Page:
Action by faith should not present as subject to public opinion.

There are bunches of folks who have gone to the altar a dozen times, and do not yet know God. Maybe they've never come to true repentance; maybe they just haven't yet got a clu from above… Theological fact is, there ain't no sinner's prayer from the Bible's own. You can repeat all sorts of words as you're told, get washed a thousand times, do many religious or charitable things in Jesus' name, and still remain dead in your sins.

The college of human understanding does not (and should not) as easily define a day or a decade in the life of the Church. In Christ, a supervisor can (and should well be) the servant of his peers. We subject ourselves to one another. If he slips-back into lording it over (as some of us once were), his work and ministry (though not his gifts) may all too easily be lost for him. The teachings of Christ make peership immutable for every disciple of His.

How many chosen brothers are sent out into other parts of the community, region, continent and/or world, to minister and teach and preach -- to plant churches? More people were coming in -- coming through, while we were sending out very few. 100, 200, 300+ and the hired man soon had more on his desk than even God intended as a labor. We might have sent out a dozen or more prophets and teachers per year, with many more local churches/fellowships begun. Instead, we created another office, and more of the mega-church syndrome; which lingers with us as a reminder of our ingrown nail. Have we been apathetic toward this New Testament requisite for real growth?

It is "inevitable" that men will stumble; but to stumble is no longer inevitable. [Matthew 18:7] There's no worthy hope in failure or condemnation. Get God's overview for your own, then we might bear/bare the rest without stumbling.

With the power of God by His Spirit, you will forever want to follow Him and please Him above the desires of your own life. No one who knows God intentionally wills to sin. [I John 2; I John 5:18] The blood of Christ being far too precious, that we should somehow hold it to be a common thing.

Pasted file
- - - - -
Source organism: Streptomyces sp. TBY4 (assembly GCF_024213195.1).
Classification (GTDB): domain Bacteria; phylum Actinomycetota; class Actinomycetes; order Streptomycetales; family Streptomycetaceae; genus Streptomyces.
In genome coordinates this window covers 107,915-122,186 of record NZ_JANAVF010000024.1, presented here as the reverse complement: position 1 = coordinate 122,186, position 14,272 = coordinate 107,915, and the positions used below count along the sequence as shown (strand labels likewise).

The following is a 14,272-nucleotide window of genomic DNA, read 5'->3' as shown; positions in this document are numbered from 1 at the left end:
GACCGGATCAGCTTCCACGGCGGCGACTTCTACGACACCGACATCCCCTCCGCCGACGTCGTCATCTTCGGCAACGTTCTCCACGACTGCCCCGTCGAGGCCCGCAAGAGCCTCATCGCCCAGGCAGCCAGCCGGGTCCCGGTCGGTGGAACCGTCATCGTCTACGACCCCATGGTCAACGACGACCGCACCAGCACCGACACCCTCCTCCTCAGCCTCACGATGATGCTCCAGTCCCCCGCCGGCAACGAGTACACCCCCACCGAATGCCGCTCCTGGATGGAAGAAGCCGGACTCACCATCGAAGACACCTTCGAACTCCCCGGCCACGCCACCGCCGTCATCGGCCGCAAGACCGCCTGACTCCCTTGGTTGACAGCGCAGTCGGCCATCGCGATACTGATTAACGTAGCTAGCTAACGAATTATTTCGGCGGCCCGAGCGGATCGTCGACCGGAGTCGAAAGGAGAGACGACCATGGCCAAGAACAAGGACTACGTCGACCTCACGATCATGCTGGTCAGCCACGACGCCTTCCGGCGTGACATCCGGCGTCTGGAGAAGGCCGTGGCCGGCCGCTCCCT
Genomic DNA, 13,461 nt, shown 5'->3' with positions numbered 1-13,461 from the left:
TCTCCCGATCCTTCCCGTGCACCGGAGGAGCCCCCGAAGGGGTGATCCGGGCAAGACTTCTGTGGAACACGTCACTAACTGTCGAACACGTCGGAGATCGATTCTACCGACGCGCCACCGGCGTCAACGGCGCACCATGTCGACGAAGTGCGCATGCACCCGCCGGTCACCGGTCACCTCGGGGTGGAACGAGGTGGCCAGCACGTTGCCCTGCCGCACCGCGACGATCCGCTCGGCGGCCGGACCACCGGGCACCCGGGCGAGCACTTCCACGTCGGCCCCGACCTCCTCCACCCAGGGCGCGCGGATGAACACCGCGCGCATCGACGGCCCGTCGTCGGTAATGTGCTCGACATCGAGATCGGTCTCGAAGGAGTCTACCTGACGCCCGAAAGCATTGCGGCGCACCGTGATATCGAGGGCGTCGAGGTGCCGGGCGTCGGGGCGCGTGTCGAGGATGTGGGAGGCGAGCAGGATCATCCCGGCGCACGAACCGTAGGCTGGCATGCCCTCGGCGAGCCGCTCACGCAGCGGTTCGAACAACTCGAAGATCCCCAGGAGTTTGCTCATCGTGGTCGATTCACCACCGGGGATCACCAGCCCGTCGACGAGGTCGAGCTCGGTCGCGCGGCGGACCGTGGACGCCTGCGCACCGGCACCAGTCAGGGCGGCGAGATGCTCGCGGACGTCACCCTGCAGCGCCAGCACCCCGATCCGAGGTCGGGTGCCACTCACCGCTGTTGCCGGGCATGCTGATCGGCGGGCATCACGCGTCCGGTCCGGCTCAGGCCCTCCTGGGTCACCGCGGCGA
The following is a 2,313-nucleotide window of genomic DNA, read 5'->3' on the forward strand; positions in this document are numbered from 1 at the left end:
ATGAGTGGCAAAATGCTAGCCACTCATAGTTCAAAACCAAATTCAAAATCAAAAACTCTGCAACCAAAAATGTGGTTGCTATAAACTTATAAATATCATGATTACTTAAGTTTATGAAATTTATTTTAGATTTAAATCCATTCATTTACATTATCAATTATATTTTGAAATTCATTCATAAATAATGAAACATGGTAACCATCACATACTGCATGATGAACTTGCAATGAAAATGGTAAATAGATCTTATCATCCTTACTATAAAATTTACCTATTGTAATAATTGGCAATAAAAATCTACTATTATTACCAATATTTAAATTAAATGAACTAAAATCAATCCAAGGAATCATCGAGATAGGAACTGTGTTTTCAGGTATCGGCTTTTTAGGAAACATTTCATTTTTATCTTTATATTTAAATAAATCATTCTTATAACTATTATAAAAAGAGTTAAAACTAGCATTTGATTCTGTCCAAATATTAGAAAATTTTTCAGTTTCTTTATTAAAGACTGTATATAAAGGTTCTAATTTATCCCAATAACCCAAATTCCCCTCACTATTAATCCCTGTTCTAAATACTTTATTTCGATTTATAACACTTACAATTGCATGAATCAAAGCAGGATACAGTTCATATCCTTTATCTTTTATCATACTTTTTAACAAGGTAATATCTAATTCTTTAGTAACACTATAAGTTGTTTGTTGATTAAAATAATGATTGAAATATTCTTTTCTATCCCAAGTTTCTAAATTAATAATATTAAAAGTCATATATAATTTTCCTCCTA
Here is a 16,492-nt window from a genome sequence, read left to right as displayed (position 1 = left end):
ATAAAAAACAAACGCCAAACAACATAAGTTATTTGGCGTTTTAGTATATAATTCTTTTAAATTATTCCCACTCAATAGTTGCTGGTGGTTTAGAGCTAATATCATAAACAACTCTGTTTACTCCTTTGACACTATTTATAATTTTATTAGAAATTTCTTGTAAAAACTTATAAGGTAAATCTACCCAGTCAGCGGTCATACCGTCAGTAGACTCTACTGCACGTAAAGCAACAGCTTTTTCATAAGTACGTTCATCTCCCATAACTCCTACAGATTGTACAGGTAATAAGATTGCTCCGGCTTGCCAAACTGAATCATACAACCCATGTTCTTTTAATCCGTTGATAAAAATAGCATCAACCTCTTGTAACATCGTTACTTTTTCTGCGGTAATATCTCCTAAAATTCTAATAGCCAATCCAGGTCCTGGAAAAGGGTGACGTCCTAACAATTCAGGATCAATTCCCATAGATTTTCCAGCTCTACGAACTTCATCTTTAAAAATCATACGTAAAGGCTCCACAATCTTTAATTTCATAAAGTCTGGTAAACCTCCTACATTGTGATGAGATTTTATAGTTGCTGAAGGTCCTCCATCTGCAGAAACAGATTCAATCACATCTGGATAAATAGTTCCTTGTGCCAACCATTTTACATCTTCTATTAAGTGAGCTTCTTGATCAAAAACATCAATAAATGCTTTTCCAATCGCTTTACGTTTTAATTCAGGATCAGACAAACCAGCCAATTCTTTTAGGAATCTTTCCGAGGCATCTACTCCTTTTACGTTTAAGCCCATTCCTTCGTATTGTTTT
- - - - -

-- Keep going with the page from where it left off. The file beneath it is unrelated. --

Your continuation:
Everyone who loves God works; working until that new day dawns. Some have confused payment or wages, with work… a common slip in supposition.

Paul's own priority (impacting chronology) was to testify of Christ and of His Gospel. He didn't pilfer time and effort away trying to cook up a promotional scheme as his prerequisite to deliver thousands of people to one setting. If you love them in truth, they will come and/or you will go to them.

Are you attempting to justify so much obscene allocation in time and exposure via G-rated vanity and the philosophies of men?! Instead, do ALL that you do to the glory of God. If it doesn't, what's it then doing with you and yours?

Who told you to allow yourself time to recreate?

Entertainment can serve well to provide a medium for the Word of God to reach the lost. However, let's not all get the cart before the horse… Prayer, Bible study, church fellowship… these things may provide some measure of entertainment (in fact, they do). Yet, to hold entertainment as an objective… to make family our objective… to make anything of this world our objective… would effectively ask of Jesus Christ to step-aside from us, while something or someone else directs our life in share-time -- the life we gave him fully and in sacrifice to love. If you love your wife/children more than Him… (well, you know the rest.)

Yes, what we do with the talent He gives rounds-up the critical question. Instead of assuming the asset, we should fully assume the interests and expectations of the assets' owner (God Almighty).

How have so many become the casual Christian gorged, only to be found incomplete in Christ?